An acceptable level of tax dodging

You know, of course, that we\’ve The One who tells us that all we need to fill the deficit, all we need to do to make the nasty there is no money tree problems go away, is to hire more taxmen and point them at all those nasty tax dodgers.

That he\’s paid by the taxmens\’ union is of no matter for of course he is The One.

An internal review of HM Revenue & Customs\’ \’Business Records Checks\’ initiative found that it had been poorly targeted, overstated how much it would collect for the Treasury and damaged the taxman\’s relationship with accountants and business groups.

Oh. It would appear that it\’s not all quite that simple.

The review also slashes HMRC\’s projection of how much the initiative will collect for the Treasury over four years from £600m to £124m.

It really isn\’t. And that\’s without counting the loss of the time the businesses themselves are answering HMRC questions instead of actually doing something.

As I\’ve pointed out before, there\’s an acceptable level of tax dodging. A level which it really isn\’t worth trying to stamp out. Not that The One agrees with me, but then I\’m not paid by the taxmans\’ union either.

5 comments on “An acceptable level of tax dodging

  1. A level which it really isn’t worth trying to stamp out.

    Which is, allowing the presumption that society not only obeying but being seen to obey “the rules” (we can argue about how many ‘rules’ there should be later), going to be somewhere beyond the point where the revenue breaks even. Depending on how strongly you agree with the presumption depends where you would place the “stop stamping point”.

    If you disagree with the presumption entirely, of course, you’d place it somewhere before to take account of the opportunity costs of having taxmen, the deadweight costs of taxation etc.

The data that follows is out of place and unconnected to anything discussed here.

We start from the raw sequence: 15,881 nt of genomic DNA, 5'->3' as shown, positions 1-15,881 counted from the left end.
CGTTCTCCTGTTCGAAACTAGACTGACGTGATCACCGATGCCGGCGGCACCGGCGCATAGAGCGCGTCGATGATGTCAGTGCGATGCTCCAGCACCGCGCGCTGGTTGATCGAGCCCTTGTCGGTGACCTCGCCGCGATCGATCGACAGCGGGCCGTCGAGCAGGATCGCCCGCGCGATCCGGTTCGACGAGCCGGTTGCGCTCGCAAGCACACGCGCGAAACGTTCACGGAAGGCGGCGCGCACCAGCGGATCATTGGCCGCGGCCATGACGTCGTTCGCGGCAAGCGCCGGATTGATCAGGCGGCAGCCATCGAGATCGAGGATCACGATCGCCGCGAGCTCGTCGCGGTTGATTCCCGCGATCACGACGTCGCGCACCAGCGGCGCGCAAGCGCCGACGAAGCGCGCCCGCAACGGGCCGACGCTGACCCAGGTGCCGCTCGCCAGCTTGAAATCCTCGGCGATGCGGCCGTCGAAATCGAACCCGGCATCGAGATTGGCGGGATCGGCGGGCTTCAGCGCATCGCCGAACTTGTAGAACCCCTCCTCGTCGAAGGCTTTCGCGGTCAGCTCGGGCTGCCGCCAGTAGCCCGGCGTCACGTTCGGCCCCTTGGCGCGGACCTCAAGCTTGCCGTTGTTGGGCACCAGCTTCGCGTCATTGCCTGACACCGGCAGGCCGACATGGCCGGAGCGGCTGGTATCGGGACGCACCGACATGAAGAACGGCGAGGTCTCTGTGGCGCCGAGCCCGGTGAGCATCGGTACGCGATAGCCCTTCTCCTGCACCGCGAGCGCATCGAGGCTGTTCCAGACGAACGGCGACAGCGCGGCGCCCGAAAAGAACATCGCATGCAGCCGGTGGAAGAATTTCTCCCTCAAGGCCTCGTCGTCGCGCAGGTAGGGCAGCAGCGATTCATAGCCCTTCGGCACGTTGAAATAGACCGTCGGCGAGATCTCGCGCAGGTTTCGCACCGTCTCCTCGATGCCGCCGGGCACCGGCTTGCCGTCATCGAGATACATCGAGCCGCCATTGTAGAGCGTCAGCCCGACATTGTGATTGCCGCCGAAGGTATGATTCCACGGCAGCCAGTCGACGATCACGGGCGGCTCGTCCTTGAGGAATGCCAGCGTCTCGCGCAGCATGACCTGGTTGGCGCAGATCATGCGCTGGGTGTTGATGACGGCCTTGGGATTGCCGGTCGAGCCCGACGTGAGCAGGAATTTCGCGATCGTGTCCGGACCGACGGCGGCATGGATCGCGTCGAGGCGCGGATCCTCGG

If, on the other hand, you’re Ritchie, and are therefore the one and only true interpreter of the spirit of the law, then you are going to need a small army of henchpersons to stamp your interpretations on the forehead of society.

  2. The Business Records Checks aren’t even about enforcing tax. HMRC come round and check that you’ve filed all your chits nicely, and fine you if you don’t.

    From what I’ve read, the quality of the checkers is not very high.

    Indirectly there might be some tax enforcement, if having better records means more accurate tax returns.

    But I’d guess that better records would mean less tax, because people aren’t going to lose their expense chits so will claim more expenses (and it would be easier to get your return in on time, so fewer fines for HMRC to collect).

  3. Richard,

    Absolutely endorse that last statement. My record keeping for 2010-11 was light years better than my record keeping for 2009-10. Consequently, it turned out, HMRC owed me enough money to wipe out nearly half of the payments on account for 2011-12. Not I think the outcome The One would expect.

  4. I was chased by HMRC for 5 years worth of self assessments about 7 years ago.

    Once my accountant had done the sums it turns out HMRC owe me £16K which they pay up.

    They alo tell me I don’t need to do a self assessment again in the future. Haven’t done one since.

    And I’m easily a higher rate taxpayer…

  5. Strangely, once I’d worked out that I could claim for another relief on the self assessment form – resulting in a refund from the tax bastards – they told me also not to fill in a self assessment form in future.

    I sense a pattern forming…

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